I am still assessing the tax reform, which entered into force on 1st January (TRAIN 1) as a major economic step forward for the middle class, but the package also contained a number of taxes that pushed inflation higher. Some sectors should have received a compensation for the tax increases, though this part of the plan has only been partially successful.  Here, the public administration should be able to do a better job in getting this issue solved.

But inflation is unfortunately another and more serious subject which has also been a continuous theme most of the time when I was in the medias in the Philippines during the past week. That TRAIN 1 would lead to higher inflation was foreseen, but at the same time, food prices have risen, so that the poorest families now experience an inflation rate of 7.5 pct.

The Philippine central bank, Bangko Sentral ng Pilipinas (BSP), cannot fight higher oil and food prices with monetary policy. However, throughout 2017 and until May this year, BSP failed to raise interest rates even though the American central bank (Fed) was very active on this front despite a weaker inflation trend compared to the Philippines (graphic two). In parallel, the peso lost in value which led to inflation, though it could possibly have been avoided by hiking interest rates. The central bank showed a weak hand and came behind the curve with the needed interest rate hikes. The high inflation could mean that consumers are increasingly pessimistic – in the second quarter, it was the first time since 2015 that the consumer index FTCR dropped under 50, which is negative territory.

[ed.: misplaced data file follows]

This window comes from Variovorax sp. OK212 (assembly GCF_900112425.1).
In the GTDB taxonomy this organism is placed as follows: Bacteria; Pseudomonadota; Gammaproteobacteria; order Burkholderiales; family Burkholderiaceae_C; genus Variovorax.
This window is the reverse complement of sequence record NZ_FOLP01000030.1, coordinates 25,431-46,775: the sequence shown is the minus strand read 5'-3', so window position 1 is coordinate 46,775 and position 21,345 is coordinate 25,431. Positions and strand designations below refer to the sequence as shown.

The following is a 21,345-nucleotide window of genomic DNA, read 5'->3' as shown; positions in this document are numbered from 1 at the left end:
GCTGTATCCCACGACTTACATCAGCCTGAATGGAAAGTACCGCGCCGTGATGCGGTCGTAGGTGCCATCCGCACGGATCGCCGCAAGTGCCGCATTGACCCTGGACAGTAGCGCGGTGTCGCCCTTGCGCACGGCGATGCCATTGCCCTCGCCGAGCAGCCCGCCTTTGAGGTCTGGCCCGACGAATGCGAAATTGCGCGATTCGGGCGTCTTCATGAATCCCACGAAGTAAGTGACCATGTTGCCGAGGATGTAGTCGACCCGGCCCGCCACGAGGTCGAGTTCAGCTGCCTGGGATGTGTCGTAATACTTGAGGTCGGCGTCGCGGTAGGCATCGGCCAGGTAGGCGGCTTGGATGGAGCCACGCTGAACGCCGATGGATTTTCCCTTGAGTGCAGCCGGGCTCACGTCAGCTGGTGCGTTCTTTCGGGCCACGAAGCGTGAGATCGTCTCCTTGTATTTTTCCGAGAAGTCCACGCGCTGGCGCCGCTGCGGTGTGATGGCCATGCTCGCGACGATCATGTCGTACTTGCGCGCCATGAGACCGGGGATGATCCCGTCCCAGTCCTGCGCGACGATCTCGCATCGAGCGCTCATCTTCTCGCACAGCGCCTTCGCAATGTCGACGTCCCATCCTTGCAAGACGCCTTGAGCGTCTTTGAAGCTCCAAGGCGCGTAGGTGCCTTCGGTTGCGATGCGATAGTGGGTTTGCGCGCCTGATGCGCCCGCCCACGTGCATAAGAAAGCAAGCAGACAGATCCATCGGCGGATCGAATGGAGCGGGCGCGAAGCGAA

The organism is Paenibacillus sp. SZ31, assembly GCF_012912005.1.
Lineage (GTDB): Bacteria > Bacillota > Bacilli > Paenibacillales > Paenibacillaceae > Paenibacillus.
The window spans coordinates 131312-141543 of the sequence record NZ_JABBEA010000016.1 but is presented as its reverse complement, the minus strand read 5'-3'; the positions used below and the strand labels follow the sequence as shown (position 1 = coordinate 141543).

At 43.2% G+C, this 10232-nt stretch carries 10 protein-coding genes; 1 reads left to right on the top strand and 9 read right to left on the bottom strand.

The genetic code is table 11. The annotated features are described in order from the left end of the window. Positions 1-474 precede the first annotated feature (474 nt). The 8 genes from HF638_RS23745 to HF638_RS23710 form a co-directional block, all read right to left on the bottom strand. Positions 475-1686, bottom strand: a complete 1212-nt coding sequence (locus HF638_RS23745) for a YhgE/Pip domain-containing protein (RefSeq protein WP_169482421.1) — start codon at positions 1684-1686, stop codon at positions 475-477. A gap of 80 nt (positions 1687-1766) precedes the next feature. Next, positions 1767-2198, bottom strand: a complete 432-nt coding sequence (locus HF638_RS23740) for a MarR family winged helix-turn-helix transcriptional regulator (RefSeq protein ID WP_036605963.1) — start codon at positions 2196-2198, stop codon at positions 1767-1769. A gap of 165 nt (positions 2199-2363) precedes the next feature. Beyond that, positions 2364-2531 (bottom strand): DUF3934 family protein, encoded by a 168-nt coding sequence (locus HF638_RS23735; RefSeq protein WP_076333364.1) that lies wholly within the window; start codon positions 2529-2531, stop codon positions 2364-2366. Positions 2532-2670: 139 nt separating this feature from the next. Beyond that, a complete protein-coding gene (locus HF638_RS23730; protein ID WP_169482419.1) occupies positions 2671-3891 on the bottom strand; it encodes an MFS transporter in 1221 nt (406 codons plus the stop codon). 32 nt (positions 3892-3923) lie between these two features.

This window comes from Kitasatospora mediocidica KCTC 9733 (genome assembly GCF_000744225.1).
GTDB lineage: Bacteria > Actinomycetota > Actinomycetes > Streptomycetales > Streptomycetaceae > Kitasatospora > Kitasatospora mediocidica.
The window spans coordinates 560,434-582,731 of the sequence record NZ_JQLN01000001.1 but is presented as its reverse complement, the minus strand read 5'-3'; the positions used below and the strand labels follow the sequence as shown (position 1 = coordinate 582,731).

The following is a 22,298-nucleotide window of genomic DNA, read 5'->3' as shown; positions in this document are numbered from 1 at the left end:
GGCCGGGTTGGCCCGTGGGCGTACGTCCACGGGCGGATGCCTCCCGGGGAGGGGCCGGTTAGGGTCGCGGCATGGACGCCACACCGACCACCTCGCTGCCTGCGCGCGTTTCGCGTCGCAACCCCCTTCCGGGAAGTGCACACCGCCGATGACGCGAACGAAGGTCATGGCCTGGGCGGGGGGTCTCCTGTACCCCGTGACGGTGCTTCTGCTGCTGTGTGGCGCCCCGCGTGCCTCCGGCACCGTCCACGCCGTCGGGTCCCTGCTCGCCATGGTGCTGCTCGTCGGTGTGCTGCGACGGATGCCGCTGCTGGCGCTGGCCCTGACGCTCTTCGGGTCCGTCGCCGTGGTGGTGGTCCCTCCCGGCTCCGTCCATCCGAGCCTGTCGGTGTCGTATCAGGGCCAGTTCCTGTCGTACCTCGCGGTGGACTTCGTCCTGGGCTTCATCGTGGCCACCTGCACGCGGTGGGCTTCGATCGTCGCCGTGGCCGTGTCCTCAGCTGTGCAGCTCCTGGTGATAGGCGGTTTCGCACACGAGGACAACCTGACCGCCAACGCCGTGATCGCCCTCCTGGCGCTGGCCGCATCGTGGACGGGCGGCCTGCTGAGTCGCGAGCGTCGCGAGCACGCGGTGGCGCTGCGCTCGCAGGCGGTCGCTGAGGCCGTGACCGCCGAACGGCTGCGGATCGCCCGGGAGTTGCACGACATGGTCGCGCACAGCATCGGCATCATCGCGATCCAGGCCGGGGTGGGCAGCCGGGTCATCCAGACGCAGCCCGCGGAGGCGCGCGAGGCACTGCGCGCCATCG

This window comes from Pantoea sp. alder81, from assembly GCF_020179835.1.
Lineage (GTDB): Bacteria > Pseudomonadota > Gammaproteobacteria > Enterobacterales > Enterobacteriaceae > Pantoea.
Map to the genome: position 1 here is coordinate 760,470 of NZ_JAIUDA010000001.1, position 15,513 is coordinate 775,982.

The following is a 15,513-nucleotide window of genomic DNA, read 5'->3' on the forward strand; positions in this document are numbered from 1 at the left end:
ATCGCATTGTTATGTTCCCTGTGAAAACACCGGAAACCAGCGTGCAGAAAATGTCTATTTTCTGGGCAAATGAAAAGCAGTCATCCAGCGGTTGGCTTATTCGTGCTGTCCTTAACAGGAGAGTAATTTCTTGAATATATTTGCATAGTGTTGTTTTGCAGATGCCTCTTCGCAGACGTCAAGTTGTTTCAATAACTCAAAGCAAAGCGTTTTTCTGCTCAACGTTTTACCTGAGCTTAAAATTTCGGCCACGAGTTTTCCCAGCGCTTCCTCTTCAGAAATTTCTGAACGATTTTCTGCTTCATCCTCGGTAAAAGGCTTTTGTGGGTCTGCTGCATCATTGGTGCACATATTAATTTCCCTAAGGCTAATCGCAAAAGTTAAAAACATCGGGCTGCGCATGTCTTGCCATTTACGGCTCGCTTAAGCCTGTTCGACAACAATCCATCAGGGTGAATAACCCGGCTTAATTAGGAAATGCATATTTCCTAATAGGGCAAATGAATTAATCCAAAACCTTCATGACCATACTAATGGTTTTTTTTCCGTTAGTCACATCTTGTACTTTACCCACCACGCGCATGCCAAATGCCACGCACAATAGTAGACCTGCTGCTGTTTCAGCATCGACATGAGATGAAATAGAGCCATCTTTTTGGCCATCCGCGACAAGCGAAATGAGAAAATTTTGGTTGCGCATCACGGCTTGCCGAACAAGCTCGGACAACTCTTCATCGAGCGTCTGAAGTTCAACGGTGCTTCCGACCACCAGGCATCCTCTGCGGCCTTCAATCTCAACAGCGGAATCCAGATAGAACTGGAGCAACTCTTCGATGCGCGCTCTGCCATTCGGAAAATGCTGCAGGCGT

I do not argue that the Philippine economy is sinking into a dark hole, but there are signs of stress. Overall, the headwind will continue to blow over Emerging Market countries during the coming six months, though the Philippines’s own situation does not contribute positively.

I see the very rapid rate hikes totalling one pct. since May as a sign of the Philippine central bank being behind the curve in tightening the monetary policy. Further, the BSP has gotten itself in a situation where it demonstrated a lack of sovereignty in conducting a superb monetary policy.